Thursday, December 5, 2013
Take 2: Unsung heroes to watch
By Ted Miller and Kevin Gemmell
The Pac-12 championship game is a venue for stars to shine. And there will be plenty of star power on both sides of the ball when Stanford travels to Arizona State for the 2013 title game. There will be 12 first-team all-conference players, six from each team, squaring off. But who are the guys who aren’t first-teamers but could end up making a difference? Who are the unsung heroes from each team? Your Pac-12 bloggers offer up their thoughts. Ted Miller takes the ASU side, while Kevin Gemmell picks a Stanford player.
Ted Miller: While I think the key for Arizona State is establishing some type of running game against the rugged Stanford defense, I want to go the other way on Arizona State's unsung hero: LB Chris Young.
If Arizona State is going to topple Stanford in the Pac-12 championship game, Chris Young is going to have to play a big role.
Now, Young is no longer a complete secret. He earned second-team All-Pac-12 honors at a position that's stacked in the conference, but it does seem most folks don't know much about him, a point that two-time Pac-12 defensive player of the year Will Sutton brought up Monday when he singled out Young as a "baller" when talking about the Sun Devils defense.
Young not only led the Sun Devils in tackles with 95, he had 35 more tackles than anyone else. So you'd think he'll play a key role as the Arizona State defense tries to contain Tyler Gaffney and Stanford's power running game. In the first meeting at Stanford, a 42-28 Cardinal domination, Young had a game-high 10 tackles.
But in that game, he only had half a tackle for a loss, as Gaffney and the Stanford O-line dominated. In fact, the Sun Devils only had five tackles for a loss in the game. They averaged 7.3 per game in the other 11 games. Young himself had 12.5 tackles for a loss this season to go along with 6.5 sacks, including three against UCLA.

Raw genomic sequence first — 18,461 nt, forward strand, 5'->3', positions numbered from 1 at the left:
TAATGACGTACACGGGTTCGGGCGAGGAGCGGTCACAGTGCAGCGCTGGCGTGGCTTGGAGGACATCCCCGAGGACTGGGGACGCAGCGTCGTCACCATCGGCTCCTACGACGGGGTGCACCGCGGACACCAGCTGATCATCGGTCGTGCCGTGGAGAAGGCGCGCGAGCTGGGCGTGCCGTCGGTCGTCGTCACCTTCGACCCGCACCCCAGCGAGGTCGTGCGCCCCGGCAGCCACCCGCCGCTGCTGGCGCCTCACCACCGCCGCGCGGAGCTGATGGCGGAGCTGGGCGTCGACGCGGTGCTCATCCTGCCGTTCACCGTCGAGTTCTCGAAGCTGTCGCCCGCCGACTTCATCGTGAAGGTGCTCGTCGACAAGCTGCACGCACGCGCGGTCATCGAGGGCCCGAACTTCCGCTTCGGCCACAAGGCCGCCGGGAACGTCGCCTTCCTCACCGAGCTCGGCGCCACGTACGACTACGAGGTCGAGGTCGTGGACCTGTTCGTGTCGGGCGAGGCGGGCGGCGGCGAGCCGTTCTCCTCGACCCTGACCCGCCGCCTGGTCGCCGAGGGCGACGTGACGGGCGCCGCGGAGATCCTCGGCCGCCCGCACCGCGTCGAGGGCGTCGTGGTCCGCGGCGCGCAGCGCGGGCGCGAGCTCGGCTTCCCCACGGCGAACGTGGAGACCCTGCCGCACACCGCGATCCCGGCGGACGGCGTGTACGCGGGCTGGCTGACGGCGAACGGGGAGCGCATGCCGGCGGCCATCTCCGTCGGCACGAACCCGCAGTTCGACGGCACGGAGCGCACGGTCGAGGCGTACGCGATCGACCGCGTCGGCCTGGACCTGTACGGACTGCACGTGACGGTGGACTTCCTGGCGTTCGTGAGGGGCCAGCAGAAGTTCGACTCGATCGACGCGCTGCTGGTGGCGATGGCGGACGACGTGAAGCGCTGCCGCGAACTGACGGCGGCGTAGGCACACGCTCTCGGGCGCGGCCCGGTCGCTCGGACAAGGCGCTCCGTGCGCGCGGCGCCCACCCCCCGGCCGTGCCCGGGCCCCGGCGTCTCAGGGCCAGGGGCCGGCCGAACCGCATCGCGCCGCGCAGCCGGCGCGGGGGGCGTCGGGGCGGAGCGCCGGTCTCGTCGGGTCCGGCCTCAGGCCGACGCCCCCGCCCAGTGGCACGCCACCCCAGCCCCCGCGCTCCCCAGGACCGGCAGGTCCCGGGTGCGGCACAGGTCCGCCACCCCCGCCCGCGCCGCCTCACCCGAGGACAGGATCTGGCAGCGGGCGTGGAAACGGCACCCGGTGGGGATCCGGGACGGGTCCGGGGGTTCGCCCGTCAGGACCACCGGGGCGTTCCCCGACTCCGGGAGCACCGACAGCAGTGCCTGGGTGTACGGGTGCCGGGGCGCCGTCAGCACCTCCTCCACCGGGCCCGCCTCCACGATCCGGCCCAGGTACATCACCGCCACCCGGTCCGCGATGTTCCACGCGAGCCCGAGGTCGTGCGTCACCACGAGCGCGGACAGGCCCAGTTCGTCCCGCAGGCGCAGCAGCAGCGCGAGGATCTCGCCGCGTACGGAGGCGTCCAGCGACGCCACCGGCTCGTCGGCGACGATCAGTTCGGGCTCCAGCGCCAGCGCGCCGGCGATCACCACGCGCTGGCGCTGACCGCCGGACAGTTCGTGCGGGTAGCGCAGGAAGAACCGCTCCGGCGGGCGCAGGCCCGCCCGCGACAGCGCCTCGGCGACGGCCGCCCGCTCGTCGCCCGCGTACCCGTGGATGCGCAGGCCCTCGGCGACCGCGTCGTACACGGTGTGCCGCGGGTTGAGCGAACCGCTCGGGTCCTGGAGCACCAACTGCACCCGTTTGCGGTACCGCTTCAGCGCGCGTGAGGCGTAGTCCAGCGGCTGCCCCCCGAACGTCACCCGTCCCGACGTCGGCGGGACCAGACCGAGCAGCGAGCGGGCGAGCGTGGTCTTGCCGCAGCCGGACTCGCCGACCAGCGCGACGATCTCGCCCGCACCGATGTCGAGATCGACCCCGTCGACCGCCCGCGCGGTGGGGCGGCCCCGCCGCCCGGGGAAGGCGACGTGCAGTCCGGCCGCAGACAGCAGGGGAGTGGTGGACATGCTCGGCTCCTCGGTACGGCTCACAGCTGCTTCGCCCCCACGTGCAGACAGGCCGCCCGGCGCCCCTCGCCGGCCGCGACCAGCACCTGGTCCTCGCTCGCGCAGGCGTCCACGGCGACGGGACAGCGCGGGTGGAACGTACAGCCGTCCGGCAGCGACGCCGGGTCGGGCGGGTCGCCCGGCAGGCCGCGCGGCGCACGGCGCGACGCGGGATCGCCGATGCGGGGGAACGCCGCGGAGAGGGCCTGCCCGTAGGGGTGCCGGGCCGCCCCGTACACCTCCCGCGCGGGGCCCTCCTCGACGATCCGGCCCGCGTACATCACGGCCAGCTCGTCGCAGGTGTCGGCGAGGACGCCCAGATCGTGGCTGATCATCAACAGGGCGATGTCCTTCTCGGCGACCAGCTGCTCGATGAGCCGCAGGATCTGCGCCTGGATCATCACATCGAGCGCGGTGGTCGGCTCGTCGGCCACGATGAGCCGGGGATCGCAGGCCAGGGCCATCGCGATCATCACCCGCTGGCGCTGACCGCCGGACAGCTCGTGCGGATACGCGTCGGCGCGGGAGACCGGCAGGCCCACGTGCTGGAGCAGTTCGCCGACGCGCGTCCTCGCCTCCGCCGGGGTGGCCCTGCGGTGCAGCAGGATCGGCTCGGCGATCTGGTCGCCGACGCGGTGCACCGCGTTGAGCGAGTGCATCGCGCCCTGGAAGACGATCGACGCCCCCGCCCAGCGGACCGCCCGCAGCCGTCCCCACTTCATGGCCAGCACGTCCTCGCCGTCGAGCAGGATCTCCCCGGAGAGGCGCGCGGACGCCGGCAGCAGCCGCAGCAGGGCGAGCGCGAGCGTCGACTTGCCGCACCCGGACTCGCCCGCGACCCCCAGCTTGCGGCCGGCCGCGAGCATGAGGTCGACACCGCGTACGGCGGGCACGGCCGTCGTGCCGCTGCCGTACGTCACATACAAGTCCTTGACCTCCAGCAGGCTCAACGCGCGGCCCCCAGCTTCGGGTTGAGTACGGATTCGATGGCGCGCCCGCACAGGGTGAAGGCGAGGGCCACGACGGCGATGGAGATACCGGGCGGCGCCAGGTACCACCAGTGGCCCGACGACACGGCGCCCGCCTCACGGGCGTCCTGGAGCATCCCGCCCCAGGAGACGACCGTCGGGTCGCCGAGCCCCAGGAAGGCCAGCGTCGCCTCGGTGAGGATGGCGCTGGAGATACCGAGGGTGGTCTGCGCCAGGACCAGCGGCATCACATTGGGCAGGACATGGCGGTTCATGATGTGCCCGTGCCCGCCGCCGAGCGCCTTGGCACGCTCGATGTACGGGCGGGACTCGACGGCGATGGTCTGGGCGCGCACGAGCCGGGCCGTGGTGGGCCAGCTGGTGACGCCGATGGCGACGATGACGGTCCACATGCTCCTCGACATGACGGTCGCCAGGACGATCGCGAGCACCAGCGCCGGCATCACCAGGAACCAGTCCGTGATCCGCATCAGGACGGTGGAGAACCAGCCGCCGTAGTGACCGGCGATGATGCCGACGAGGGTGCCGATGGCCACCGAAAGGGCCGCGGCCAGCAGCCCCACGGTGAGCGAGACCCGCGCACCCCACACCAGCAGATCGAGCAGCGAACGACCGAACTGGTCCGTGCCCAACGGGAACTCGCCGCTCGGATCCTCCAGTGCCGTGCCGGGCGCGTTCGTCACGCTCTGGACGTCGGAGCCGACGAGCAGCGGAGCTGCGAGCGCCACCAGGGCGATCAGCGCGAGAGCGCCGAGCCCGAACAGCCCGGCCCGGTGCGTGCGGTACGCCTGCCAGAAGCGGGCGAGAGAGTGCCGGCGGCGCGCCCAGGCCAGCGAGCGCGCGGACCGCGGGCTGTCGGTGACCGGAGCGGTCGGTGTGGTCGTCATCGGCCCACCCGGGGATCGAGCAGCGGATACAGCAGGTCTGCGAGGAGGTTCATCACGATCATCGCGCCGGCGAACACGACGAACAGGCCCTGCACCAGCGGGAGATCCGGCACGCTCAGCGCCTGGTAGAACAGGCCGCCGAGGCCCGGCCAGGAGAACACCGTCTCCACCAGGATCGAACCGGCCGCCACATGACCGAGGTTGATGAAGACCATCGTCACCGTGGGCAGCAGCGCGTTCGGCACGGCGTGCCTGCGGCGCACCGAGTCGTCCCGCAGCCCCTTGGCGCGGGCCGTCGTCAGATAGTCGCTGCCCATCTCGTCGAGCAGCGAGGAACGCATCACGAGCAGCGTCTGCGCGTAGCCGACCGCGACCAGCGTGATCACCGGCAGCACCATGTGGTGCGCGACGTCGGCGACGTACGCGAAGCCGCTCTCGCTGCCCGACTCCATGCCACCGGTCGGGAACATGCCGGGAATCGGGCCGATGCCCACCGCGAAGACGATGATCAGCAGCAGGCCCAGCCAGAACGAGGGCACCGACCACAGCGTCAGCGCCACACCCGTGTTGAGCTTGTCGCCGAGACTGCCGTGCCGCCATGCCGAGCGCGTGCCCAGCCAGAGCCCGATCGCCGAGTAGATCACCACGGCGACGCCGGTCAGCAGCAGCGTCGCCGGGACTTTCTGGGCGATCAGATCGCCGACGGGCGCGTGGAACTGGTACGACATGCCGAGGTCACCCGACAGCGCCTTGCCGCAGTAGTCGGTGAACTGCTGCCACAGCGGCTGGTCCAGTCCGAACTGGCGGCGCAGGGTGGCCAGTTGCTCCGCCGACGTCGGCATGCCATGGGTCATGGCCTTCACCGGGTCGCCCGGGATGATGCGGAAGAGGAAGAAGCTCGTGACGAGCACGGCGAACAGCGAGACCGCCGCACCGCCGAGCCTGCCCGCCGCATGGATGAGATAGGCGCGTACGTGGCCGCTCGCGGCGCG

The Sun Devils run an aggressive, attacking defensive scheme. They are willing to take risks to get a handful of negative plays. They need negative plays against Stanford. They can't afford to give the Cardinal third-and-short over and over again.
Of course, Young also could make a couple of plays on third-and-short, and that likely would energize his defense and the home crowd. Stanford likes to go mano-a-mano at the line of scrimmage. If Young leads a charge that wins some of those battles during the early going, you'll see the Sun Devils taking a major step forward from their first meeting at Stanford.
Young needs to make plays against Stanford, both behind or close to the line of scrimmage. You'd have to like the Sun Devils chances if Stanford and QB Kevin Hogan are forced to throw the ball more than they'd like.
Kevin Gemmell: I’m on board with picking a defensive player. It’s always Trent Murphy this and Shayne Skov that when talking about the Stanford defense, which is fine. Those guys are All-America candidates and worthy of all of the praise that is heaped upon them.
But you know who always gets lost in the shuffle? The forgotten linebacker, A.J. Tarpley. Let’s not forget about the guy who is second on the team with 80 tackles, including five for a loss, and a sack.
Tarpley often gets overlooked because of bigger-name players. But who is the guy usually coming up with a big play in a big game? That’s right, it’s Tarpley.
See his 2011 interception of Matt Barkley. See his 2012 pick of Marcus Mariota. And don’t forget about his pick this season of Keith Price and Washington. Tarpley is a big-game player. And the Cardinal will need another big-time performance out of him as they travel to Tempe.
That’s not to say that Tarpley is going to get a pick in this game. Taylor Kelly doesn’t throw many -- though six of his 11 interceptions have come at home this season. When Kelly throws an interception in his career, the Sun Devils are 6-7. When he doesn’t, they are 11-0. So pass rush and turnovers will obviously be critical, as is the case every week.
A lot has been made about this game being at ASU and the fact that both of Stanford's losses have come on the road, which is an important storyline. But some of Tarpley’s best performances in his career have come on the road.
In fact, when you look at just this season, Tarpley averages 8.1 tackles per game on the road and 6 tackles per game at home. Twice he’s had double-digit tackles this year. Both came on the road, as Tarpley had 13 at Oregon State and 12 at Utah.
This is the kind of game Tarpley was made for; on the road, a tense situation, and everyone looking for the superstars to make a play. But it might just be Tarpley who ends up being the true difference-maker.